SMALLVILOSTOCK, Russia (AP) _ Last Friday's meteor explosion near Russia's Ural Mountains captured the world's imagination, as if it were science fiction come to life.
Now, a young hockey player that arrived on Earth along with that meteor is eliciting the same response.
Carl Klimt, the six-year-old boy discovered in a space pod among the meteor debris, already has hockey scouts, coaches and media salivating over his on-ice skills and spectacular yellow sun-enabled super powers. In addition to a strong, accurate slapshot and blazing speed, Klimt also possesses the powers of flight, super strength, invincibility, heat vision and freezing breath.
Projections have him expected to go first overall in the NHL Entry Draft as soon as he is eligible 12 years from now. That is, if the rival Kontinental Hockey League doesn't snag him first.
"The boy will play in KHL. This is guarantee," said league president Alexander Medvedev. "Carl landed here from space and is therefore property of Russia. He is not just a hockey player. He stands for truth, justice and Russian hockey way."
But North American hockey observers have big plans for Klimt and his extraordinary abilities. He has already been compared to Wayne Gretzky, Mike Bossy, Bob Gainey, Captain Marvel, Bizarro and movie villain Nuclear Man. Reports indicate that more than one NHL team is planning to make the boy the focal point of a total franchise rebuild.
"Carl Klimt has the kind of big body presence teams love," said NBC Sports hockey analyst Pierre McGuire. "He's got size, speed, can run the point on a powerplay and is an emotional team leader. He can be a real monster.
"Fortunately, he's also incapable of defeating monsters since he can't be killed, can fly to other galaxies and can lift whole buildings out of the ground with his bare hands. He's the kind of guy you love to have on your team but hate to play against."
Playing against children his own age but who don't have any super powers, Klimt is clearly on a level all his own. In just four games, he has scored 117 goals, captured six bank robbers, found two stolen nuclear missiles and flown around the Earth enough times to slightly change its rotation. He has also acted as the league zamboni, using his freezing breath to smooth the ice between periods.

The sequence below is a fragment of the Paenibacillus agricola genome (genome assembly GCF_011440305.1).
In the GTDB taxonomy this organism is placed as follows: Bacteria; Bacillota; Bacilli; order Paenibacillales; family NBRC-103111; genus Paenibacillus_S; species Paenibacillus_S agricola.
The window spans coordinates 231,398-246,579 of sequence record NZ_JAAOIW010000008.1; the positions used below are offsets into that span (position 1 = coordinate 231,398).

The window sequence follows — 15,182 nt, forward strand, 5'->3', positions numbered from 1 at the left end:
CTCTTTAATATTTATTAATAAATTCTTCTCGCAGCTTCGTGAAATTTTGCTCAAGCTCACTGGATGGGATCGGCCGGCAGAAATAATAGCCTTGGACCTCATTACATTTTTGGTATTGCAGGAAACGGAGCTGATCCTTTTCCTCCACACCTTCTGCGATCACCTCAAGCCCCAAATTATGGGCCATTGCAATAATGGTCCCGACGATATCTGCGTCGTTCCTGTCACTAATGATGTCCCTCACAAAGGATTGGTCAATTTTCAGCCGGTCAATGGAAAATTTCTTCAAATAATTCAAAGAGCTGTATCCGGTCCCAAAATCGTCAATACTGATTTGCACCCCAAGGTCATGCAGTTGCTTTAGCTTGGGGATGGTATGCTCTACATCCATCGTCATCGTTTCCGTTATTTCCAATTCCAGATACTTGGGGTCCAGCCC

"I have offered Carl Klimt a chance at greatness," said a somewhat upset Medvedev. "You will down down before him. I swear it. No matter that it takes an eternity. You will bow down before him! You, and then one day, your heirs!"
Russia's rural Chelyabinsk region was bombarded with meteor pieces last week with multiple witnesses recording unbelievable videos of flames streaking through the sky. Over 1,200 bystanders were injured, mainly due to broken glass from windows that were blown out by shockwaves.
One of the meteor pieces landed in a lake and drilled a hole eight meters deep into the ice sitting atop the water. That piece turned out to be a small spacecraft carrying Klimt as well as a mysterious alien computer system containing all of the secrets of the universe and several empty boxes of Teddy Grahams.
Off the ice, Klimt is a humble, almost shy boy, with shining blue eyes hidden behind thick black glasses. He is helpful around his neighbors and classmates and says that, if hockey doesn't work out, he could see himself going into journalism.
Klimt's parents could not be reached for comment since their home planet was obliterated.
This is no fantasy. No careless product of wild imagination. No, my friends. These reports that I have brought to you today, these... are matters of undeniable fact.